An Interview with Photographer Jill Greenberg about her new Rizzoli book, "Horses"
In a subtle turn away from the more direct portraiture of her monkey and bear portraits, Jill Greenberg presents here a selection of photographs of horses. While the artist’s previous images of monkeys and bears proved extremely popular, she regards horses as her primal subject. As a young girl, Greenberg was preoccupied with horses for a time – - she drew them, painted, them, sculpted them, collected models, read about them, and got to ride them, too. Here she returns to her childhood interest, but with the more mature and knowing eye of an adult. The photographs reflect the majesty and power of these beasts, in addition to their undeniable sexuality.
Signature: Signed and numbered on label, verso
In her large-scale color photographs of animals and people, Jill Greenberg highlights the stunning physical beauty of all of her subjects, while using their expressive faces and bodies to question the division between the human and the animal and to explore the darker side of human nature. At once sleek and raw, her photographs are informed by her commercial work and shaped by her deeply held feminism and keen sensitivity to her subjects. Working in distinctly defined series, Greenberg has captured the uncanny humanness of monkeys, apes, bears, and horses; photographed crying toddlers as a reaction to the dangerous policies, beliefs, and practices causing profound harm to the earth and all living things; and shot women underwater, clad in bathing suits and matching heels, to represent the impossible ideals of femininity hindering female empowerment and advancement.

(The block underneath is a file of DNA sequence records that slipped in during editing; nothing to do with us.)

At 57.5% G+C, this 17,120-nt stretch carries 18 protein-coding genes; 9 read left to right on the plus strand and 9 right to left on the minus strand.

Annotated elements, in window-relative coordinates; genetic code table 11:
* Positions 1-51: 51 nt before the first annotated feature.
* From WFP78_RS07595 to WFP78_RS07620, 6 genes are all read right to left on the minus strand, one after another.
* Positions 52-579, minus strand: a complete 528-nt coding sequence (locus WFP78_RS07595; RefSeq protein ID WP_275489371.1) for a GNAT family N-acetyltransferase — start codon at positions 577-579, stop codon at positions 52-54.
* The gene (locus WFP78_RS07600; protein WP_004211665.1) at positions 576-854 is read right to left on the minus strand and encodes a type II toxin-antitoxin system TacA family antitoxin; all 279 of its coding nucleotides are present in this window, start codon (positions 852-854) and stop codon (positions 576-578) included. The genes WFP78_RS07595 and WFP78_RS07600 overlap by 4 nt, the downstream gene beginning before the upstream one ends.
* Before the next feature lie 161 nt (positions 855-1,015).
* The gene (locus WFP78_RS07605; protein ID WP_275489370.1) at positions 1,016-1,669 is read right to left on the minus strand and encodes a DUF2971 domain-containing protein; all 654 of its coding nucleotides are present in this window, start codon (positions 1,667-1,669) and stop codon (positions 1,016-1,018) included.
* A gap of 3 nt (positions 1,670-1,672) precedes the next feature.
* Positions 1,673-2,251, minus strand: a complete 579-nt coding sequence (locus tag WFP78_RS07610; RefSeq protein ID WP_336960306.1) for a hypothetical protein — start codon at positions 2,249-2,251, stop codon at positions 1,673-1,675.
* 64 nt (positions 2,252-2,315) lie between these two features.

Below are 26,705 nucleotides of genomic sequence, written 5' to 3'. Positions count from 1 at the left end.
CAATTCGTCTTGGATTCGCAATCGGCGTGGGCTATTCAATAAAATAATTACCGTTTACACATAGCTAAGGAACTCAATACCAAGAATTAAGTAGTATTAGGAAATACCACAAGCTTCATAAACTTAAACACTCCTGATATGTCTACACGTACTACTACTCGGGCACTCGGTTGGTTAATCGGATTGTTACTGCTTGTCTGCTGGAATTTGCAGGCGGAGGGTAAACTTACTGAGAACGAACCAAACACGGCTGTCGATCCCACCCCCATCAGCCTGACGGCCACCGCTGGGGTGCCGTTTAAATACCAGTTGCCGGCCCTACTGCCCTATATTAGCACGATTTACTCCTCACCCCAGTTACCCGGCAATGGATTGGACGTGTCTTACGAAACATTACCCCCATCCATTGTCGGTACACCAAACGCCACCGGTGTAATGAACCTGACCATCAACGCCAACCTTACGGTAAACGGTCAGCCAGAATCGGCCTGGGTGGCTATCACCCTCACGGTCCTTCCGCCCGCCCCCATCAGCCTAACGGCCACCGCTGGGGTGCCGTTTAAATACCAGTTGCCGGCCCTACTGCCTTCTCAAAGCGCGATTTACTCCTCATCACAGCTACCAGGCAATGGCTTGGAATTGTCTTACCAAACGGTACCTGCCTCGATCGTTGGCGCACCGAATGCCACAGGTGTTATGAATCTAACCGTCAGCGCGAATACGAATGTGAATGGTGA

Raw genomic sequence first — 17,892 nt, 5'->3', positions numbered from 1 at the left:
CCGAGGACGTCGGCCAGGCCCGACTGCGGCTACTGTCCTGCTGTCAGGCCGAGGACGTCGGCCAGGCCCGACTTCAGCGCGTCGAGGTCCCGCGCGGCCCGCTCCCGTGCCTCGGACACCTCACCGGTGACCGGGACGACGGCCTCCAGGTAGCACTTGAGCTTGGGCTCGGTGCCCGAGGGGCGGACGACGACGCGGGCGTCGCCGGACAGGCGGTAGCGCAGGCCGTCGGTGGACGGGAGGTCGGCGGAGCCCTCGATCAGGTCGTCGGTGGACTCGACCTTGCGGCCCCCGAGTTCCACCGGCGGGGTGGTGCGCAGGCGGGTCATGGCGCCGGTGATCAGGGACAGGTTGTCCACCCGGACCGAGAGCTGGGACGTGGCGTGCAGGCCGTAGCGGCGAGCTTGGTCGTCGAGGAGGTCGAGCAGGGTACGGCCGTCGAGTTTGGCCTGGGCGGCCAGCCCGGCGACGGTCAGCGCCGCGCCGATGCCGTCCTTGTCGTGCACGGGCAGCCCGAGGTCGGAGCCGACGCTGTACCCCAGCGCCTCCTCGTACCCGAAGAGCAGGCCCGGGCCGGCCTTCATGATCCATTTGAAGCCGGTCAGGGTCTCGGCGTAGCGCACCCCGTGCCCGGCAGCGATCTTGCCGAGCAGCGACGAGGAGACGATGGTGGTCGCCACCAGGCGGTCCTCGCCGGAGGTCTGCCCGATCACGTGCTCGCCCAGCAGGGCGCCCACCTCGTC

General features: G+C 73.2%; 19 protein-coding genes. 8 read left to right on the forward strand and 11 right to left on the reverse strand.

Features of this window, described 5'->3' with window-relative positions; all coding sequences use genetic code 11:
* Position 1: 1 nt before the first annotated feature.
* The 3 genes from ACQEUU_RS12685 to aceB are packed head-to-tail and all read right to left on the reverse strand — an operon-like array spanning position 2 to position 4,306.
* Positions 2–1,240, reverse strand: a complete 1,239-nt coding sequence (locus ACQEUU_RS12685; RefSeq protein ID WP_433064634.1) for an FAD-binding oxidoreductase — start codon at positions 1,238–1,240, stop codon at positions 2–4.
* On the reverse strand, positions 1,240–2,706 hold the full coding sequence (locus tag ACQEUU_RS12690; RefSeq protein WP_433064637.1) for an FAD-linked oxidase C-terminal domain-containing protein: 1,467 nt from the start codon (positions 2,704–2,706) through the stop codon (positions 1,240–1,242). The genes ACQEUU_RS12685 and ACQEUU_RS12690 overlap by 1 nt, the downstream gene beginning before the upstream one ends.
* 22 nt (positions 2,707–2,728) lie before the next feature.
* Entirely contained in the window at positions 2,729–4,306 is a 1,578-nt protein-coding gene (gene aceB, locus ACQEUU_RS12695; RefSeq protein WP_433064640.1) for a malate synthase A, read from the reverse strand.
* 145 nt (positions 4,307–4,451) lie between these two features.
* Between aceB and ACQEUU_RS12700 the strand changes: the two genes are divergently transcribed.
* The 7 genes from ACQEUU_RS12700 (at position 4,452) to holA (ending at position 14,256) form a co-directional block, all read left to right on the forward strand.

Canadian, b. 1967, Montreal, Canada, based in Los Angeles, California